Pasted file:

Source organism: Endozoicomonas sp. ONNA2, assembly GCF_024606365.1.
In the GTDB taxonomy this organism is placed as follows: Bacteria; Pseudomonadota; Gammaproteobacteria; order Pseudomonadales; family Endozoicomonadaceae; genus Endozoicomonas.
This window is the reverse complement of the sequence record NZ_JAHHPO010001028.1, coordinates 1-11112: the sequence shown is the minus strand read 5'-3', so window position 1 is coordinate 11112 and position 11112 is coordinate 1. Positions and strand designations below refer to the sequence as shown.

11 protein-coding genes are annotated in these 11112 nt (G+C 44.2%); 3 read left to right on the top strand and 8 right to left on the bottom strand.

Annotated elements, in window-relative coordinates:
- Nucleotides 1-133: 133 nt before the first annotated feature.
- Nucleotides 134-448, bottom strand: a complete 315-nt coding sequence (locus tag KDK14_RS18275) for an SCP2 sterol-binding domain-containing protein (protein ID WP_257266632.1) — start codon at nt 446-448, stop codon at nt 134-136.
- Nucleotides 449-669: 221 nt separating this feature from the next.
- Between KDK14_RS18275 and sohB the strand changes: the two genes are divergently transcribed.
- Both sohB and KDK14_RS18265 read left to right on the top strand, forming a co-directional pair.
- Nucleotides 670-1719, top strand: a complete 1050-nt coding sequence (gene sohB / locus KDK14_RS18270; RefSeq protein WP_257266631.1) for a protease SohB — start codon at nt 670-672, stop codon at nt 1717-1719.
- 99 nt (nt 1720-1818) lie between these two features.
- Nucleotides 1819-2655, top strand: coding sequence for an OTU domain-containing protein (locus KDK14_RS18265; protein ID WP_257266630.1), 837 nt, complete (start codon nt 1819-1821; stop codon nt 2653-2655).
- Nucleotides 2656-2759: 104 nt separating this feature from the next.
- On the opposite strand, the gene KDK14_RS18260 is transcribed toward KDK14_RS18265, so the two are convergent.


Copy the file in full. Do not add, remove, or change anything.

Source organism: Endozoicomonas sp. ONNA2, assembly GCF_024606365.1.
In the GTDB taxonomy this organism is placed as follows: Bacteria; Pseudomonadota; Gammaproteobacteria; order Pseudomonadales; family Endozoicomonadaceae; genus Endozoicomonas.
This window is the reverse complement of the sequence record NZ_JAHHPO010001028.1, coordinates 1-11112: the sequence shown is the minus strand read 5'-3', so window position 1 is coordinate 11112 and position 11112 is coordinate 1. Positions and strand designations below refer to the sequence as shown.

11 protein-coding genes are annotated in these 11112 nt (G+C 44.2%); 3 read left to right on the top strand and 8 right to left on the bottom strand.

Annotated elements, in window-relative coordinates:
- Nucleotides 1-133: 133 nt before the first annotated feature.
- Nucleotides 134-448, bottom strand: a complete 315-nt coding sequence (locus tag KDK14_RS18275) for an SCP2 sterol-binding domain-containing protein (protein ID WP_257266632.1) — start codon at nt 446-448, stop codon at nt 134-136.
- Nucleotides 449-669: 221 nt separating this feature from the next.
- Between KDK14_RS18275 and sohB the strand changes: the two genes are divergently transcribed.
- Both sohB and KDK14_RS18265 read left to right on the top strand, forming a co-directional pair.
- Nucleotides 670-1719, top strand: a complete 1050-nt coding sequence (gene sohB / locus KDK14_RS18270; RefSeq protein WP_257266631.1) for a protease SohB — start codon at nt 670-672, stop codon at nt 1717-1719.
- 99 nt (nt 1720-1818) lie between these two features.
- Nucleotides 1819-2655, top strand: coding sequence for an OTU domain-containing protein (locus KDK14_RS18265; protein ID WP_257266630.1), 837 nt, complete (start codon nt 1819-1821; stop codon nt 2653-2655).
- Nucleotides 2656-2759: 104 nt separating this feature from the next.
- On the opposite strand, the gene KDK14_RS18260 is transcribed toward KDK14_RS18265, so the two are convergent.